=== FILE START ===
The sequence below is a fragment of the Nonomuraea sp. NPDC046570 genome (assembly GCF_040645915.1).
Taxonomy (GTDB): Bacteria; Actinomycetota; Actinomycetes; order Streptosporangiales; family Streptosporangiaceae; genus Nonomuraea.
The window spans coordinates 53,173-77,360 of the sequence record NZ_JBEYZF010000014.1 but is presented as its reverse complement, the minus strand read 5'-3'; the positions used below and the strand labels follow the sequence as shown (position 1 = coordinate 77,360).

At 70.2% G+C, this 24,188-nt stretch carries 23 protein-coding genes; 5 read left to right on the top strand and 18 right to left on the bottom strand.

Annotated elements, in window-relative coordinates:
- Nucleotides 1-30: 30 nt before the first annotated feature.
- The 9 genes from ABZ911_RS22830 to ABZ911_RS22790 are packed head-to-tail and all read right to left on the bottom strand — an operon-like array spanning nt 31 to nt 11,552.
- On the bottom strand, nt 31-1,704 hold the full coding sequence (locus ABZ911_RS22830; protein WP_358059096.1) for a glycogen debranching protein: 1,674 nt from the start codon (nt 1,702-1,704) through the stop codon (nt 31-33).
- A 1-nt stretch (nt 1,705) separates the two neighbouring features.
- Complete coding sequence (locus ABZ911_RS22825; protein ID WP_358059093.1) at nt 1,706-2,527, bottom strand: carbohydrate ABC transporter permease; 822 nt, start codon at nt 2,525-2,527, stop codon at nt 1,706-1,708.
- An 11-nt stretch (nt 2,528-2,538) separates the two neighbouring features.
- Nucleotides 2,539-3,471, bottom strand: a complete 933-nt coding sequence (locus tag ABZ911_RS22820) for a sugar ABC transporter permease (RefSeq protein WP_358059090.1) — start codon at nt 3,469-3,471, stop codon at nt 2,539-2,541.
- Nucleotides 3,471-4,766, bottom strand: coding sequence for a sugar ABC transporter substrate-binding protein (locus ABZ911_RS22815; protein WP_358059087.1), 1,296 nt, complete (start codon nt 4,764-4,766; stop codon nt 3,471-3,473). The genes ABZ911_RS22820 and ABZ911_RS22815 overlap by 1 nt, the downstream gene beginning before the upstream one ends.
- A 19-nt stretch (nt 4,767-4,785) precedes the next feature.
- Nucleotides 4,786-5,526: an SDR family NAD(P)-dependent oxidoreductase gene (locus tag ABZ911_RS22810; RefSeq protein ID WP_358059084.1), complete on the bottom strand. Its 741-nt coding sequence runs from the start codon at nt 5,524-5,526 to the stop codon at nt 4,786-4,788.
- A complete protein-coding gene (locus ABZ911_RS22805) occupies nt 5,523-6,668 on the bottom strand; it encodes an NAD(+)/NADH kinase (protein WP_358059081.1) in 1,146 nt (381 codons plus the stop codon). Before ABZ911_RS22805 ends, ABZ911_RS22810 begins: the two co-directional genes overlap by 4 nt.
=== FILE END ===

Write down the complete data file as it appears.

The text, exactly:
The sequence below is a fragment of the Nonomuraea sp. NPDC046570 genome (assembly GCF_040645915.1).
Taxonomy (GTDB): Bacteria; Actinomycetota; Actinomycetes; order Streptosporangiales; family Streptosporangiaceae; genus Nonomuraea.
The window spans coordinates 53,173-77,360 of the sequence record NZ_JBEYZF010000014.1 but is presented as its reverse complement, the minus strand read 5'-3'; the positions used below and the strand labels follow the sequence as shown (position 1 = coordinate 77,360).

At 70.2% G+C, this 24,188-nt stretch carries 23 protein-coding genes; 5 read left to right on the top strand and 18 right to left on the bottom strand.

Annotated elements, in window-relative coordinates:
- Nucleotides 1-30: 30 nt before the first annotated feature.
- The 9 genes from ABZ911_RS22830 to ABZ911_RS22790 are packed head-to-tail and all read right to left on the bottom strand — an operon-like array spanning nt 31 to nt 11,552.
- On the bottom strand, nt 31-1,704 hold the full coding sequence (locus ABZ911_RS22830; protein WP_358059096.1) for a glycogen debranching protein: 1,674 nt from the start codon (nt 1,702-1,704) through the stop codon (nt 31-33).
- A 1-nt stretch (nt 1,705) separates the two neighbouring features.
- Complete coding sequence (locus ABZ911_RS22825; protein ID WP_358059093.1) at nt 1,706-2,527, bottom strand: carbohydrate ABC transporter permease; 822 nt, start codon at nt 2,525-2,527, stop codon at nt 1,706-1,708.
- An 11-nt stretch (nt 2,528-2,538) separates the two neighbouring features.
- Nucleotides 2,539-3,471, bottom strand: a complete 933-nt coding sequence (locus tag ABZ911_RS22820) for a sugar ABC transporter permease (RefSeq protein WP_358059090.1) — start codon at nt 3,469-3,471, stop codon at nt 2,539-2,541.
- Nucleotides 3,471-4,766, bottom strand: coding sequence for a sugar ABC transporter substrate-binding protein (locus ABZ911_RS22815; protein WP_358059087.1), 1,296 nt, complete (start codon nt 4,764-4,766; stop codon nt 3,471-3,473). The genes ABZ911_RS22820 and ABZ911_RS22815 overlap by 1 nt, the downstream gene beginning before the upstream one ends.
- A 19-nt stretch (nt 4,767-4,785) precedes the next feature.
- Nucleotides 4,786-5,526: an SDR family NAD(P)-dependent oxidoreductase gene (locus tag ABZ911_RS22810; RefSeq protein ID WP_358059084.1), complete on the bottom strand. Its 741-nt coding sequence runs from the start codon at nt 5,524-5,526 to the stop codon at nt 4,786-4,788.
- A complete protein-coding gene (locus ABZ911_RS22805) occupies nt 5,523-6,668 on the bottom strand; it encodes an NAD(+)/NADH kinase (protein WP_358059081.1) in 1,146 nt (381 codons plus the stop codon). Before ABZ911_RS22805 ends, ABZ911_RS22810 begins: the two co-directional genes overlap by 4 nt.